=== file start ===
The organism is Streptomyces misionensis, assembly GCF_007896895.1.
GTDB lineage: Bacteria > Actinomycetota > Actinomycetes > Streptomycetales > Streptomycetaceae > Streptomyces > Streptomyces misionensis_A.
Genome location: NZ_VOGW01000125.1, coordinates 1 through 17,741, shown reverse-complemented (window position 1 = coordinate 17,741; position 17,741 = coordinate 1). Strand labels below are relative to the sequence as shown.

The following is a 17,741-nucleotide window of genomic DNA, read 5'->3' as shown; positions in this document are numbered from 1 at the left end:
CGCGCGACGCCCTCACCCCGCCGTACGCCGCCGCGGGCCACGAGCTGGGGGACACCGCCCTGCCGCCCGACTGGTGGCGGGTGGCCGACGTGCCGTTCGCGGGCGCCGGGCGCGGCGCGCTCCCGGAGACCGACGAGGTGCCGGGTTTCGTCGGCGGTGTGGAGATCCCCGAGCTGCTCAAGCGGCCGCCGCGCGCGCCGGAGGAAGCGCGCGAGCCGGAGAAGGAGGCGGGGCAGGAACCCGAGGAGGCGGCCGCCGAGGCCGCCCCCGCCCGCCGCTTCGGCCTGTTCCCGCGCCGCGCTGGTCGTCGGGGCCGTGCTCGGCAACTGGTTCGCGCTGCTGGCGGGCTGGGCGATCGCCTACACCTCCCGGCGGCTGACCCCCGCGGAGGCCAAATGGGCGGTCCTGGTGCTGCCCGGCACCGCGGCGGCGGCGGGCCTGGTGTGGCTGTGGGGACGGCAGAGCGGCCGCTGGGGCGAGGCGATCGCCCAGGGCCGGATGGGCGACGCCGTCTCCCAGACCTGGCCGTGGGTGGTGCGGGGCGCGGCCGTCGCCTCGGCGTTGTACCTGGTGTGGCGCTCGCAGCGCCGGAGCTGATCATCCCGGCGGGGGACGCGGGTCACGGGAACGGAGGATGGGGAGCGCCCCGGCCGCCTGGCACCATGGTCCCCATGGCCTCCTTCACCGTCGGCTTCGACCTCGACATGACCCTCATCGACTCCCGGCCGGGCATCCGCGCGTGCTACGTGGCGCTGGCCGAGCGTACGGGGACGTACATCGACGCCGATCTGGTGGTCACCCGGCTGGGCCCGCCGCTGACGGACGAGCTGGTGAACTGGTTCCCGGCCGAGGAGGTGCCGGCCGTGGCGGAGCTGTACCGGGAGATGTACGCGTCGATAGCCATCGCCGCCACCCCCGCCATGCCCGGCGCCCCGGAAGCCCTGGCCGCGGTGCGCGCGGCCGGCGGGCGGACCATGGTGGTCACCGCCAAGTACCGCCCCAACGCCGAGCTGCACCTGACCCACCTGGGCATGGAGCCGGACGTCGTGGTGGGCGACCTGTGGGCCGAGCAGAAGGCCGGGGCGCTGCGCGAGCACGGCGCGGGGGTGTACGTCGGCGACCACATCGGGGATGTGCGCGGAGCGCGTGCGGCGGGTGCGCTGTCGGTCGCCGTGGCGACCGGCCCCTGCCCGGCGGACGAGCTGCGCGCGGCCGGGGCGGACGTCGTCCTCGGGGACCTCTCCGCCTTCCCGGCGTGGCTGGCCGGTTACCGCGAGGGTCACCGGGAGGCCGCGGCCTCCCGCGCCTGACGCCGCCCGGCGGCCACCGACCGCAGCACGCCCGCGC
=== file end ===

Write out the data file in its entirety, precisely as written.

The organism is Streptomyces misionensis, assembly GCF_007896895.1.
GTDB lineage: Bacteria > Actinomycetota > Actinomycetes > Streptomycetales > Streptomycetaceae > Streptomyces > Streptomyces misionensis_A.
Genome location: NZ_VOGW01000125.1, coordinates 1 through 17,741, shown reverse-complemented (window position 1 = coordinate 17,741; position 17,741 = coordinate 1). Strand labels below are relative to the sequence as shown.

The following is a 17,741-nucleotide window of genomic DNA, read 5'->3' as shown; positions in this document are numbered from 1 at the left end:
CGCGCGACGCCCTCACCCCGCCGTACGCCGCCGCGGGCCACGAGCTGGGGGACACCGCCCTGCCGCCCGACTGGTGGCGGGTGGCCGACGTGCCGTTCGCGGGCGCCGGGCGCGGCGCGCTCCCGGAGACCGACGAGGTGCCGGGTTTCGTCGGCGGTGTGGAGATCCCCGAGCTGCTCAAGCGGCCGCCGCGCGCGCCGGAGGAAGCGCGCGAGCCGGAGAAGGAGGCGGGGCAGGAACCCGAGGAGGCGGCCGCCGAGGCCGCCCCCGCCCGCCGCTTCGGCCTGTTCCCGCGCCGCGCTGGTCGTCGGGGCCGTGCTCGGCAACTGGTTCGCGCTGCTGGCGGGCTGGGCGATCGCCTACACCTCCCGGCGGCTGACCCCCGCGGAGGCCAAATGGGCGGTCCTGGTGCTGCCCGGCACCGCGGCGGCGGCGGGCCTGGTGTGGCTGTGGGGACGGCAGAGCGGCCGCTGGGGCGAGGCGATCGCCCAGGGCCGGATGGGCGACGCCGTCTCCCAGACCTGGCCGTGGGTGGTGCGGGGCGCGGCCGTCGCCTCGGCGTTGTACCTGGTGTGGCGCTCGCAGCGCCGGAGCTGATCATCCCGGCGGGGGACGCGGGTCACGGGAACGGAGGATGGGGAGCGCCCCGGCCGCCTGGCACCATGGTCCCCATGGCCTCCTTCACCGTCGGCTTCGACCTCGACATGACCCTCATCGACTCCCGGCCGGGCATCCGCGCGTGCTACGTGGCGCTGGCCGAGCGTACGGGGACGTACATCGACGCCGATCTGGTGGTCACCCGGCTGGGCCCGCCGCTGACGGACGAGCTGGTGAACTGGTTCCCGGCCGAGGAGGTGCCGGCCGTGGCGGAGCTGTACCGGGAGATGTACGCGTCGATAGCCATCGCCGCCACCCCCGCCATGCCCGGCGCCCCGGAAGCCCTGGCCGCGGTGCGCGCGGCCGGCGGGCGGACCATGGTGGTCACCGCCAAGTACCGCCCCAACGCCGAGCTGCACCTGACCCACCTGGGCATGGAGCCGGACGTCGTGGTGGGCGACCTGTGGGCCGAGCAGAAGGCCGGGGCGCTGCGCGAGCACGGCGCGGGGGTGTACGTCGGCGACCACATCGGGGATGTGCGCGGAGCGCGTGCGGCGGGTGCGCTGTCGGTCGCCGTGGCGACCGGCCCCTGCCCGGCGGACGAGCTGCGCGCGGCCGGGGCGGACGTCGTCCTCGGGGACCTCTCCGCCTTCCCGGCGTGGCTGGCCGGTTACCGCGAGGGTCACCGGGAGGCCGCGGCCTCCCGCGCCTGACGCCGCCCGGCGGCCACCGACCGCAGCACGCCCGCGC